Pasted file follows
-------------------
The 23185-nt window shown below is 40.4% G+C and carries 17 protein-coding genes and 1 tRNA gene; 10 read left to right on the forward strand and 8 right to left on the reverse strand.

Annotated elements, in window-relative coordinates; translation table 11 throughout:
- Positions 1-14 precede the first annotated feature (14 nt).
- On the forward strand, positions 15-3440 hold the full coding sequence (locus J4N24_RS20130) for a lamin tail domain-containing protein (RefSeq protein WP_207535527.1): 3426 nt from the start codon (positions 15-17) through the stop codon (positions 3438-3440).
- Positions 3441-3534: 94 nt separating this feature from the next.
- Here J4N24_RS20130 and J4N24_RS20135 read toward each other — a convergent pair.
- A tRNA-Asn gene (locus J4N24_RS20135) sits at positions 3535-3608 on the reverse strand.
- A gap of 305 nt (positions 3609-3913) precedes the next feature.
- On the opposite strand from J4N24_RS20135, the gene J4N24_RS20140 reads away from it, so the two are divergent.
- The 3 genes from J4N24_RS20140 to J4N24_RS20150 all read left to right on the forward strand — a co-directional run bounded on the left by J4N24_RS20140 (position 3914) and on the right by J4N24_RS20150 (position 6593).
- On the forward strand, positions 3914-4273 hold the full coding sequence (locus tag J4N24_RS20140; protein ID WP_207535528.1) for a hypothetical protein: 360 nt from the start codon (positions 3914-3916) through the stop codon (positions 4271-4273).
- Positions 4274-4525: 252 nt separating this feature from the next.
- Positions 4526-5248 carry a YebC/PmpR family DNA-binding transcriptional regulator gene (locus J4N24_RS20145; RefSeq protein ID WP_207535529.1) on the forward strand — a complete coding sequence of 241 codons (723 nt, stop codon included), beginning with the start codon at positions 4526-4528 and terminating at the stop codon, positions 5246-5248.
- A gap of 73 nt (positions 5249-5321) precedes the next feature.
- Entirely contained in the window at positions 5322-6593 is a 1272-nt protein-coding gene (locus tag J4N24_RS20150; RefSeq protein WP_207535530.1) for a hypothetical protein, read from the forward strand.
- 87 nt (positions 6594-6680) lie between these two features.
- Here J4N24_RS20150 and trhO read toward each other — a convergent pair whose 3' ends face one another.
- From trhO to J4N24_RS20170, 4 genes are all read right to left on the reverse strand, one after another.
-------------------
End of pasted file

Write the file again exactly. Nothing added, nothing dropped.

The 23185-nt window shown below is 40.4% G+C and carries 17 protein-coding genes and 1 tRNA gene; 10 read left to right on the forward strand and 8 right to left on the reverse strand.

Annotated elements, in window-relative coordinates; translation table 11 throughout:
- Positions 1-14 precede the first annotated feature (14 nt).
- On the forward strand, positions 15-3440 hold the full coding sequence (locus J4N24_RS20130) for a lamin tail domain-containing protein (RefSeq protein WP_207535527.1): 3426 nt from the start codon (positions 15-17) through the stop codon (positions 3438-3440).
- Positions 3441-3534: 94 nt separating this feature from the next.
- Here J4N24_RS20130 and J4N24_RS20135 read toward each other — a convergent pair.
- A tRNA-Asn gene (locus J4N24_RS20135) sits at positions 3535-3608 on the reverse strand.
- A gap of 305 nt (positions 3609-3913) precedes the next feature.
- On the opposite strand from J4N24_RS20135, the gene J4N24_RS20140 reads away from it, so the two are divergent.
- The 3 genes from J4N24_RS20140 to J4N24_RS20150 all read left to right on the forward strand — a co-directional run bounded on the left by J4N24_RS20140 (position 3914) and on the right by J4N24_RS20150 (position 6593).
- On the forward strand, positions 3914-4273 hold the full coding sequence (locus tag J4N24_RS20140; protein ID WP_207535528.1) for a hypothetical protein: 360 nt from the start codon (positions 3914-3916) through the stop codon (positions 4271-4273).
- Positions 4274-4525: 252 nt separating this feature from the next.
- Positions 4526-5248 carry a YebC/PmpR family DNA-binding transcriptional regulator gene (locus J4N24_RS20145; RefSeq protein ID WP_207535529.1) on the forward strand — a complete coding sequence of 241 codons (723 nt, stop codon included), beginning with the start codon at positions 4526-4528 and terminating at the stop codon, positions 5246-5248.
- A gap of 73 nt (positions 5249-5321) precedes the next feature.
- Entirely contained in the window at positions 5322-6593 is a 1272-nt protein-coding gene (locus tag J4N24_RS20150; RefSeq protein WP_207535530.1) for a hypothetical protein, read from the forward strand.
- 87 nt (positions 6594-6680) lie between these two features.
- Here J4N24_RS20150 and trhO read toward each other — a convergent pair whose 3' ends face one another.
- From trhO to J4N24_RS20170, 4 genes are all read right to left on the reverse strand, one after another.